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Contributions to our knowledge of sex and the differentiation of species in the higher fungi : a series of papers submitted as a thesis to the University of Manitoba

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dc.contributor.author Newton, Dorothy Elizabeth en_US
dc.date.accessioned 2011-06-06T18:11:55Z
dc.date.available 2011-06-06T18:11:55Z
dc.date.issued 1932 en_US
dc.identifier ocm72794777 en_US
dc.identifier.uri http://hdl.handle.net/1993/4638
dc.description.abstract In 1918 Mlle Bensaude, employing experimental and cytological methods, proved conclusively that the phenomenon of heterothallism occurs in the Hymenomycetes. She isolated two monospororous mycelia of Coprinus fimetarius and found that they remained in the haploid (primary) condition during eight months of continuous cultivation, without any sign of fruiting, but that when they were paired they united and produced a diploid (secondary) clamp-bearing mycelium which fruited readily. In 1919 Kniep showed by experiment that Schizophyllum commune is heterothallic, and stated that many other Hymenomycetes also exhibit this sexual condition. Further discoveries of heterothallism in Hymenomycetes have been made: by Kniep, working with Aleurodiscus polygonius; by Miss Mounce, working with Coprinus lagopus and C. niveus; by Vandendries, working with Collybia velutipes, Hypholoma fasciculare, Panaeolus campanulatus, P. separatus (=Anellaria separata), P. fimicola, and Coprinus radians); and by Brunswik working with sixteen species of the genus Coprinus. In papers published in 1921 and 1922, Miss Mounce first definitely established that the phenomenon of homothallism occurs in the Hymenomycetes. She made monosporous cultures of Coprinus sterquilinus and of C. sterocorarius and found that the mycelia soon developed clamp-connexions and subsequently produced perfect fruit-bodies. She succeeded in growing C. sterquilinus in pure monosporous cultures for seven successive generations..... en_US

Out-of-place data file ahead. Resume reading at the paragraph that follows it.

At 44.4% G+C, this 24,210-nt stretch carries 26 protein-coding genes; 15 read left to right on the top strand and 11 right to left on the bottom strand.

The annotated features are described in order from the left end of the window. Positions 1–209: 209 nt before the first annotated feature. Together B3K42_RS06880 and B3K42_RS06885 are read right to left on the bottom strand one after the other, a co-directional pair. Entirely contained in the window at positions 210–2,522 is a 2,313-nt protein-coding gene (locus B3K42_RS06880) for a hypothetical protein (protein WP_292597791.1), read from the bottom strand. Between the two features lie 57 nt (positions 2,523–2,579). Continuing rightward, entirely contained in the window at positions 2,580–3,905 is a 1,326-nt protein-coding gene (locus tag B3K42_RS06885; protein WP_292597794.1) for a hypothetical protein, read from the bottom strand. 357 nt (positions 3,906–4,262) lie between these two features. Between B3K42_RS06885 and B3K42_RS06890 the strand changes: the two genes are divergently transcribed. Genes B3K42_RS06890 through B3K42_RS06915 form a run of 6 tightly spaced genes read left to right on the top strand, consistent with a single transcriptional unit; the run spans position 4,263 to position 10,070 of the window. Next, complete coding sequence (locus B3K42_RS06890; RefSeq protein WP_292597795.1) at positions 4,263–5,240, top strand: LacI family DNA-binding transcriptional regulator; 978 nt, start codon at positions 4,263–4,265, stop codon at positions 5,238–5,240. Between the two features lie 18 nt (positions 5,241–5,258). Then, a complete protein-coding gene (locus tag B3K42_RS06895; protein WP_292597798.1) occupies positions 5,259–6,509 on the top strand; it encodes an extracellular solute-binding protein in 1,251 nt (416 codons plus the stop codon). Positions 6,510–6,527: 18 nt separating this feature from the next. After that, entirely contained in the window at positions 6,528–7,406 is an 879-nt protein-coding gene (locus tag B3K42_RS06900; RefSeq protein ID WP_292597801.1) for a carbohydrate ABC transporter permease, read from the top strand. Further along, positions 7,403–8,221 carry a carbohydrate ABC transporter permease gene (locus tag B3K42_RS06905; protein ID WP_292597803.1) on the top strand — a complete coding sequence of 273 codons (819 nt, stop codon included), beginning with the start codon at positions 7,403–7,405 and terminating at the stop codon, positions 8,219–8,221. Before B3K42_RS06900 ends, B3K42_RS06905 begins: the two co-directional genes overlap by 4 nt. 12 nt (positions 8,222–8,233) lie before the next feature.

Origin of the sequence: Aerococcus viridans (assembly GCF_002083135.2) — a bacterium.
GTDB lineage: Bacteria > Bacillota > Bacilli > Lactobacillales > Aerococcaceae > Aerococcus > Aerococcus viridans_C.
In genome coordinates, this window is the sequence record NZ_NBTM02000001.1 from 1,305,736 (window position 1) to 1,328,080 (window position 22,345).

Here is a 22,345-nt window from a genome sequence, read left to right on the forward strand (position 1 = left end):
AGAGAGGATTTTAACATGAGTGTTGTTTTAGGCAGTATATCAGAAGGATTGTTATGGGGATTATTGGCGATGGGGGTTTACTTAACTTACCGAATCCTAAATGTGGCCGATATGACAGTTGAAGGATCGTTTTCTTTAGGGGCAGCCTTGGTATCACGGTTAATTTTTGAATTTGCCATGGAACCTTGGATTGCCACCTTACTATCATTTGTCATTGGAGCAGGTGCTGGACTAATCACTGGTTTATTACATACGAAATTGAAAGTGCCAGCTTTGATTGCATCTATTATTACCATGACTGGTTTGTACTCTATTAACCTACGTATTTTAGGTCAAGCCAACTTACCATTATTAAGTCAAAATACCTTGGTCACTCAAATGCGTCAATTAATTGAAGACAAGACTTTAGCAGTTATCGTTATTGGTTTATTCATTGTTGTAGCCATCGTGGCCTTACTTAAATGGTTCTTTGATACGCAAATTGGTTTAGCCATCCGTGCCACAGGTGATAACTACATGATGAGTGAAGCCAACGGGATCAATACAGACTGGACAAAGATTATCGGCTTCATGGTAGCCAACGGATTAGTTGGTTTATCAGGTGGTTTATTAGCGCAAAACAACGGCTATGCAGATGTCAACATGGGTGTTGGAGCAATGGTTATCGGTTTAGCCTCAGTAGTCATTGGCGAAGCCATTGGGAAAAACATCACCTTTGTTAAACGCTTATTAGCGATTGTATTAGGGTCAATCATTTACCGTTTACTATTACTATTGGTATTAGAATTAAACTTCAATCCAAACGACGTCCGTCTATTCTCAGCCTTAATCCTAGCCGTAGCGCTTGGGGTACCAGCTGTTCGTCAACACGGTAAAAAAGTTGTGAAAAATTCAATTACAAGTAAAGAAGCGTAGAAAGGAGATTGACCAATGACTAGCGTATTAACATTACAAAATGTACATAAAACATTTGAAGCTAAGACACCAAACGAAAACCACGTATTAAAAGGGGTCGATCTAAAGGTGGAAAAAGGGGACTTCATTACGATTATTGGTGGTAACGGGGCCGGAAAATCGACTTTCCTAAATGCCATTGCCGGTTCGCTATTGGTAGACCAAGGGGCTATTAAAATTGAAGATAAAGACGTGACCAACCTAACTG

dc.format.extent 1 v. (various pagings) : en_US
dc.format.extent 8038522 bytes
dc.format.mimetype application/pdf
dc.language en en_US
dc.language.iso en_US
dc.rights The reproduction of this thesis has been made available by authority of the copyright owner solely for the purpose of private study and research, and may only be reproduced and copied as permitted by copyright laws or with express written authorization from the copyright owner. en_US
dc.title Contributions to our knowledge of sex and the differentiation of species in the higher fungi : a series of papers submitted as a thesis to the University of Manitoba en_US
dc.degree.discipline Botany en_US


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